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Optics Express

  • Editor: C. Martijn de Sterke
  • Vol. 17, Iss. 8 — Apr. 13, 2009
  • pp: 6770–6781
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Absorption of light by extremely shallow metallic gratings: metamaterial behavior

Evgeny Popov, Stefan Enoch, and Nicolas Bonod  »View Author Affiliations


Optics Express, Vol. 17, Issue 8, pp. 6770-6781 (2009)
http://dx.doi.org/10.1364/OE.17.006770


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Abstract

Extremely shallow lamellar metallic gratings are shown to totally absorb incident light inside a wide angular interval. The full absorption still holds at the homogeneization limit when the period tends toward zero. It is shown that a lamellar grating, illuminated in normal incidence and in transerve magnetic polarization with a period lower than 1/, of the vacuum wavelength behaves like a dielectric one with a high refractive index. The full absorption is then not due to the excitation of surface plasmon but either to Fabry-Perot resonance or Brewster effect, depending on the corrugated layer thickness.

© 2009 Optical Society of America

1. Introduction

Anomalous (unexpected) absorption of light by metallic diffraction gratings was observed at first by R. Wood [1

1. R. W. Wood, “On a remarkable case of uneven distribution of light in a diffraction grating spectrum,” Phylos. Mag. 4, 396–402 (1902)

], and it required half a century to explain this phenomenon by a resonant excitation of plasmon-polariton surface wave (PSW) that can propagate along the metal-air interface [2

2. U. Fano, “The theory of anomalous diffraction gratings and of quasi-stationary waves on metallic surfaces (Sommerfeld’s waves),” J. Opt. Soc. Am. 31, 213–222 (1941) [CrossRef]

]. The grating periodicity enables the coupling between the PSW and the incident light, a fact that is of great importance in SERS [3

3. D. A. Weitz, T. J. Gramila, A. Z. Genack, and J. I. Gersten, “Anomalous low-frequency Raman scattering from rough metal surfaces and the origin of the surface-enhanced Raman scattering,” Phys. Rev. Lett. 45, 355–358 (1980). [CrossRef]

], nonlinear optics [4

4. R. Reinisch and M. Nevière, “Electromagnetic theory of diffraction in nonlinear optics and surface-enhanced nonlinear optical effects,” Phys. Rev. B 28, 1870–1885 (1983) [CrossRef]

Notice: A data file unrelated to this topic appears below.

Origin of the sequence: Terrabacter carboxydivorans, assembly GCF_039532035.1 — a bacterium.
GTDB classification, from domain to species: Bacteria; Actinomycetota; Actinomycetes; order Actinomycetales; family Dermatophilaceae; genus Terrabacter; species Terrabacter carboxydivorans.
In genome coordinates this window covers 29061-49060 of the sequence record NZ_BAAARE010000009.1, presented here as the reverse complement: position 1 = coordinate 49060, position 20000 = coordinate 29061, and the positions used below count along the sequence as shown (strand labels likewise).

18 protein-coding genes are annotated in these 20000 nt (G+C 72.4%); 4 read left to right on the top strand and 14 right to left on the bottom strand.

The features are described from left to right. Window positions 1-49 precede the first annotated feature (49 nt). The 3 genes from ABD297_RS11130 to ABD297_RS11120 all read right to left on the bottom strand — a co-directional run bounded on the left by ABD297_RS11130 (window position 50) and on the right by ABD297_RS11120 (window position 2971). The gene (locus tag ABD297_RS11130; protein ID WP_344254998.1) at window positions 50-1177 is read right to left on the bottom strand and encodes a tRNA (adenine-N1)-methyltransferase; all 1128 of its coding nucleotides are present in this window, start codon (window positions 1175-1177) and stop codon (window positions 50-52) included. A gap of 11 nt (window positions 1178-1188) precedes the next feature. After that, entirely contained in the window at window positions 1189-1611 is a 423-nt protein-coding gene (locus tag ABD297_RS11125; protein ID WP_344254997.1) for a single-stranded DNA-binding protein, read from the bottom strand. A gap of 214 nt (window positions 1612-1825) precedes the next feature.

], and recently in plasmonics [5

5. W. L. Barnes, A. Dereux, and T. W. Ebbesen, “Surface plasmon subwavelength optics,” Nature 424, 824–829 (2003) [CrossRef] [PubMed]

]. About 30 years ago, Hutley and Maystre have predicted and observed total absorption of light by a shallow sinusoidal grating, with groove depth of the order of one tenth of wavelength [6

6. M. C. Hutley and D. Maystre, “Total absorption of light by a diffraction grating,” Opt. Commun. 19, 431–436 (1976) [CrossRef]

]. As far as PSW can only propagate in transverse-magnetic (TM) polarization, a grating with one-dimensional periodicity is able to absorb only the half of unpolarized light, a disadvantage in solar cells optimisation and other unpolarized applications (optical telecommunications, luminescence spectroscopy, etc.). Two-dimensional periodicity (crossed gratings) can lead to strong unpolarized absorption [7

7. M. Nevière, D. Maystre, R. C. McPhedran, G.H. Derrick, and M.C. Hutley, “On the total absorption of unpolarized monochromatic light,” Proceedings of the ICO-11 Conference, Madrid, Spain , pp. 609–612 (1978)

, 8

8. E. Popov, D. Maystre, R.C. McPhedran, M. Nevière, M.C. Hutley, and G. H. Derrick, “Total absorption of unpolarized light by crossed gratings,” Opt. Express 16, 6146–6155 (2008) [CrossRef] [PubMed]

]. However, due to the sharply resonant nature of PSW excitation, the absorption is limited to small ranges of angles of incidence, rarely exceeding several degrees [6 – 8

6. M. C. Hutley and D. Maystre, “Total absorption of light by a diffraction grating,” Opt. Commun. 19, 431–436 (1976) [CrossRef]

]. In order to increase the angular range, it is possible to use localized resonances, instead of unlocalized ones, for example cavity resonances [9

9. E. Popov, S. Enoch, G. Tayeb, M. Nevière, B. Gralak, and N. Bonod, “Enhanced transmission due to non-plasmon resonances in one and two dimensional gratings,” Appl.Opt. 43, 999–1008 (2004) [CrossRef] [PubMed]

]. Quite recently, an experimental realization of 2D array of dielectric spheres embedded below the metallic surface [10

10. T. V. Teperik, F. J. García De Abajo, A. G. Borisov, M. Abdelsalam, P. N. Bartlett, Y. Sugawara, and J. J. Baumberg, “Omnidirectional absorption in nanostuctured metal surfaces,” Nature Photon. 2, 299–301 (2008) [CrossRef]

] has been shown to provide light absorption in unpolarized light in large angular interval, due to the excitation of cavity modes. Similar effect can be obtained without the help of plasmons using dielectric cylinders instead of spheres illuminated in transverse electric (TE) polarization [11